Like many people in Providence County, you have likely heard stories of patients waking up during their surgeries and dismissed them as being just that: stories. Anesthetic agents make it possible for doctors and surgeons to perform many of the life-saving treatments they offer. However, as outlandish as it may seem, it is possible for you to regain a level of consciousness during surgery (the clinical term for such an incident is referred to as “anesthesia awareness”).
Those in Providence County who file medical malpractice lawsuits against doctors, hospitals and/or other parties may believe that settlements in their cases are all but guaranteed. Perhaps that comes from an assumption that all such action is successful, because a majority of the news stories covering such cases detail successful outcomes for the plaintiffs. However, it should be remembered that such cases are typically argued in front of juries, and as is the case in a jury trial, consenting opinions amongst those hearing the case could result in a mistrial.
If you have ever been scheduled for surgery in Providence County, then you likely remember being told by your surgeon to not eat or drink anything for 24 yours prior to your procedure. Some may tell you that this is unnecessary and that it is only requested in order for providers to avoid liability. Yet in reality, there are clinical reasons for not eating prior to surgery. One reason is to help decrease the chances of you feeling nauseous and vomiting after your procedure, which could cause sutures to tear. Another reason is to help avoid infections. While these may be viewed as minor complications, one major problem can arise from eating before surgery.
Of all of the expectations that you may have of your healthcare providers in Providence County, the most basic may be that they know which area or body part needs to be treated whenever you go in for surgery. Yet for many of the clients that we here at DeLuca and Weizenbaum have worked with, even that basic expectation is not met. Most may imagine a wrong site surgery as being a grandiose error such as a doctor amputating that wrong body part. In truth, however, these errors can go far beyond that.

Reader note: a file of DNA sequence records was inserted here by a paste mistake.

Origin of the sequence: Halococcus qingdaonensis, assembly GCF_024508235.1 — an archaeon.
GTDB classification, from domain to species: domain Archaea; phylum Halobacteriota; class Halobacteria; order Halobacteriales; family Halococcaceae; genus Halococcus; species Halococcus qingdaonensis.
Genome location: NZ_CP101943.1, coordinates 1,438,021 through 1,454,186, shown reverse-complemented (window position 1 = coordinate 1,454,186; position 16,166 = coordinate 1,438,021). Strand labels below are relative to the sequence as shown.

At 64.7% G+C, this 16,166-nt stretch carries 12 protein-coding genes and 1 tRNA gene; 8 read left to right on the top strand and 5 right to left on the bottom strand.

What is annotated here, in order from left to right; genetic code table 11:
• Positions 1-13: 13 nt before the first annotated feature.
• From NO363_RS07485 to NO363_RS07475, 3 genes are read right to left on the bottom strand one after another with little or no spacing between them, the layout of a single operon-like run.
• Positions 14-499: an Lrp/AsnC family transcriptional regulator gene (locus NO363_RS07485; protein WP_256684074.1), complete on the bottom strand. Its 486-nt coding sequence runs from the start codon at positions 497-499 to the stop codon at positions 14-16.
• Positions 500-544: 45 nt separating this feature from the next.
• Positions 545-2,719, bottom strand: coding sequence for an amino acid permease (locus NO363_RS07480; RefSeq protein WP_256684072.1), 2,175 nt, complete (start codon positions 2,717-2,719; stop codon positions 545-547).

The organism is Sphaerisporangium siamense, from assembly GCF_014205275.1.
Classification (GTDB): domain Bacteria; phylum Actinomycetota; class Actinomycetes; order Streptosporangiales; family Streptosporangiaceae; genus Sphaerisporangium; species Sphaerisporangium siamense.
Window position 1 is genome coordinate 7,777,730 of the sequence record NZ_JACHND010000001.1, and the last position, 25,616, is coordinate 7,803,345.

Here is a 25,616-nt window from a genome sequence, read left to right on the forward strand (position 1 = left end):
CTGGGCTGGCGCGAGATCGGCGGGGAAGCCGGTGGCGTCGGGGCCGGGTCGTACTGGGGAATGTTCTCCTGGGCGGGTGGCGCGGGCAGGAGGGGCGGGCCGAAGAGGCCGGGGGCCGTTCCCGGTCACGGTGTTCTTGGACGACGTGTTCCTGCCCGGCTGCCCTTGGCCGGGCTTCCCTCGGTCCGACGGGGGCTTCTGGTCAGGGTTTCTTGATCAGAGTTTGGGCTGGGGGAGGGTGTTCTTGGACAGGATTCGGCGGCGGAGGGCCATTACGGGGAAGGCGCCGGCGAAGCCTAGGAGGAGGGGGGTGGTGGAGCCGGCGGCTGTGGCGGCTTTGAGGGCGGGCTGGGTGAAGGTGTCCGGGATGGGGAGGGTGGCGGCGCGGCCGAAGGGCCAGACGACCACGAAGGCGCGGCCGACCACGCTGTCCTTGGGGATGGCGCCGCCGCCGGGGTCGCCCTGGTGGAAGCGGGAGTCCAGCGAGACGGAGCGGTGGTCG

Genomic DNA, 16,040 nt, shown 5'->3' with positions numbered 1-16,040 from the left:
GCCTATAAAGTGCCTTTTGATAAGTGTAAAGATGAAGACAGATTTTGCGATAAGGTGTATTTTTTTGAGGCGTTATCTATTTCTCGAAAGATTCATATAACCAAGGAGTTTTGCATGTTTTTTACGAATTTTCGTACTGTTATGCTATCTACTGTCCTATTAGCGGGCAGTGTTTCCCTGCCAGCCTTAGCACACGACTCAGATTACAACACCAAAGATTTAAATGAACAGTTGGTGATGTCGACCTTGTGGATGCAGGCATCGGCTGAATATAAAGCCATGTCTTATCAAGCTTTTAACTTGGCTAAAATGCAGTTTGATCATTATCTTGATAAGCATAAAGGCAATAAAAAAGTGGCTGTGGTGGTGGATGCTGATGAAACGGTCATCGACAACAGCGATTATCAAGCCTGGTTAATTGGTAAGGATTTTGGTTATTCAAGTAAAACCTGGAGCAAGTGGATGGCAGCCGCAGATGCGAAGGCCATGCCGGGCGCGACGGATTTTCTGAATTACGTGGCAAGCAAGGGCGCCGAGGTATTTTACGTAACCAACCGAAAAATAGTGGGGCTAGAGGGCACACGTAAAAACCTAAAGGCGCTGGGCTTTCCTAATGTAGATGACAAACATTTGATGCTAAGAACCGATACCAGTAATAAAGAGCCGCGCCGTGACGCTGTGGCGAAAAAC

When you present as a patient at a hospital or healthcare facility in Providence County, you likely have (at the very least) one basic expectation: cleanliness. You anticipate that the rooms will be treated in have been thoroughly cleaned and sanitized, and that those treating you follow strict hygiene standards. Yet what if you were told that when it comes to latter, that expectation is not always being met? In fact, information shared by the Centers for Disease Control and Prevention shows that many healthcare providers clean their hands less than half as often as they should.
People in Providence County may view the potential of a person having the wrong body part operated on almost jokingly. After all, few may attribute the incompetence assumed to be involved in such an error to doctors and surgeons, who for the most part are viewed by the general public as being very learned individuals. Those who claim that wrong site surgeries are few and far between seem to be supported by evidence. Information shared by the Agency for Healthcare Research and Quality reports that such errors only occur in one of every 112,000 surgical cases. However, the AHRQ recognizes that data only reflects operating room procedures, and not surgical cases performed outside of the OR. Indeed, it is estimated that as many as half of such errors occur in these settings.
When you are scheduled for surgery in Providence County, you may feel as though the only provider that you are placing your trust and confidence in is your surgeon. In reality, however, complex surgical procedures are almost never performed by a single provider. Your procedure will typically require an entire surgical team if it is to be completed successfully. Understanding who the various team members are and what their responsibilities may be during your surgery may be helpful information for you to have prior to entering into the operating room.
Like most in Providence County, you are likely familiar with the concept of a liability waiver. Such a document is typically offered by an activity or service provider, and your signing it may preclude you from seeking legal action should something go wrong. Yet do such documents exist in healthcare? They do, however you may not be aware of when and where you encounter them. It happens when you the sign for consent for treatment.
While surgical science may have come a long way in recent years, the experiences of many of those we help here at DeLuca and Weizenbaum LTD have taught us that cutting into the human body is rarely routine. While the potential for complications should not scare you away from having necessary surgery in Providence County, you should still know that problems may occur even after your surgery is completed. One such problem is a surgical site infection.
Every year, countless people in Providence County receive life-saving blood transfusions. If you have received such treatment, then the thought of whether or not the blood being used was safe likely never crossed your mind. Yet what if it was not? Even the best sterile environments may not be able to offer complete protection against the invasion of bacteria into blood products. If you happen to receive contaminated blood, the results could be fatal.